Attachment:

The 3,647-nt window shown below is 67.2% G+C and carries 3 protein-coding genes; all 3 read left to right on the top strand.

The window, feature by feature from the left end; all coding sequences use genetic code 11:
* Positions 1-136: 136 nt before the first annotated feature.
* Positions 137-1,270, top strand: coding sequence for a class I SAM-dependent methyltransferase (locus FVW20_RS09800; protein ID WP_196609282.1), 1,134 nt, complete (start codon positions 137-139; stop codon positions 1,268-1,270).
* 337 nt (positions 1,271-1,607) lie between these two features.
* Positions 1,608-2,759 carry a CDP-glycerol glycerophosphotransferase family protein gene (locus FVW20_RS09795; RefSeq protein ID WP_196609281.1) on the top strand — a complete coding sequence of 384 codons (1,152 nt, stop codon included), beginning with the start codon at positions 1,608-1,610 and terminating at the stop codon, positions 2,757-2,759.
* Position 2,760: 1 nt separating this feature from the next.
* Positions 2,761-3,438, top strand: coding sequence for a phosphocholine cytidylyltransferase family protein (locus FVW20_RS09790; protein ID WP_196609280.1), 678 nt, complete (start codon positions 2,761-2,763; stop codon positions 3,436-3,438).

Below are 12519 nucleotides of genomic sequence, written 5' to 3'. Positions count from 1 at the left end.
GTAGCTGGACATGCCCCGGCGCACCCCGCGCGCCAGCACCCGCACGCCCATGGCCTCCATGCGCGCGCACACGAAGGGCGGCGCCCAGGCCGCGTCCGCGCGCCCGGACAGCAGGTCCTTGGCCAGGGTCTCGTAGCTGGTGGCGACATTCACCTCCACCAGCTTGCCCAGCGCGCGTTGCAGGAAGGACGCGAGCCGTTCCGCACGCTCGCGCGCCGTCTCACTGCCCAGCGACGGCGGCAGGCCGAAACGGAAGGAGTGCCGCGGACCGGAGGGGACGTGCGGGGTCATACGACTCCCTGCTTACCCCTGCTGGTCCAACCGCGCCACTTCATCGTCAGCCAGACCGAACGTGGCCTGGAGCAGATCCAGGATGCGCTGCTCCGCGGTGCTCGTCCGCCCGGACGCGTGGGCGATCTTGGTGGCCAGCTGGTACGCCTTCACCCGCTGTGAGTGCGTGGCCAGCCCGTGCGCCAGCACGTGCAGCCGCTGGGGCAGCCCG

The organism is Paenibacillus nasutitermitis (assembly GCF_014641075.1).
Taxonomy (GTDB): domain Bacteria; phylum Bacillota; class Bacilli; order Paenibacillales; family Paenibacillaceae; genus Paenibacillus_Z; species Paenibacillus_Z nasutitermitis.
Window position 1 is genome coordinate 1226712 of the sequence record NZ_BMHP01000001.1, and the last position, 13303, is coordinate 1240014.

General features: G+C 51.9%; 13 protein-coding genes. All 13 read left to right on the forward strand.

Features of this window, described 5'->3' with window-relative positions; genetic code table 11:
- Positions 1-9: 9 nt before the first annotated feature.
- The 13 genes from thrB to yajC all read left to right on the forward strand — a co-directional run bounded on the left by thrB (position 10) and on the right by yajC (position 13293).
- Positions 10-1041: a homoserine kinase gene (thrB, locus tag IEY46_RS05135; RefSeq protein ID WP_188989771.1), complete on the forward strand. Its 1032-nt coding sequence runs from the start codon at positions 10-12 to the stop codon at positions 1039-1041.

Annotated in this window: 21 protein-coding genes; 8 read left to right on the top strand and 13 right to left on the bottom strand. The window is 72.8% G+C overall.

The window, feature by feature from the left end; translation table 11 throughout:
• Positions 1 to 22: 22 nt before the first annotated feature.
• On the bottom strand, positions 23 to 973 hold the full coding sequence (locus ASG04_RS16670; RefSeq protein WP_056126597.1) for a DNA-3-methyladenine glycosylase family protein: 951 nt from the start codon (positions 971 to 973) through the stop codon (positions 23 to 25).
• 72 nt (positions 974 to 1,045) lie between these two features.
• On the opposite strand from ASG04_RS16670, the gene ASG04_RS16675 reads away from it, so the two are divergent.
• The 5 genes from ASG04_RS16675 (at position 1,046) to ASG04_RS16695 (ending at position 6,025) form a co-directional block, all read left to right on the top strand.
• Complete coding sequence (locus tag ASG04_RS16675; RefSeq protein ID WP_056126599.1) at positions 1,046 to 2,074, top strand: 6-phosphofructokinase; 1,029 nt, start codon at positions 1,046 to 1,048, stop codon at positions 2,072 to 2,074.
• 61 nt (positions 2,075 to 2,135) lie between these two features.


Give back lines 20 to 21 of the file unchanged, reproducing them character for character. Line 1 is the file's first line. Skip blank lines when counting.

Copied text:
The window, feature by feature from the left end; translation table 11 throughout:
• Positions 1 to 22: 22 nt before the first annotated feature.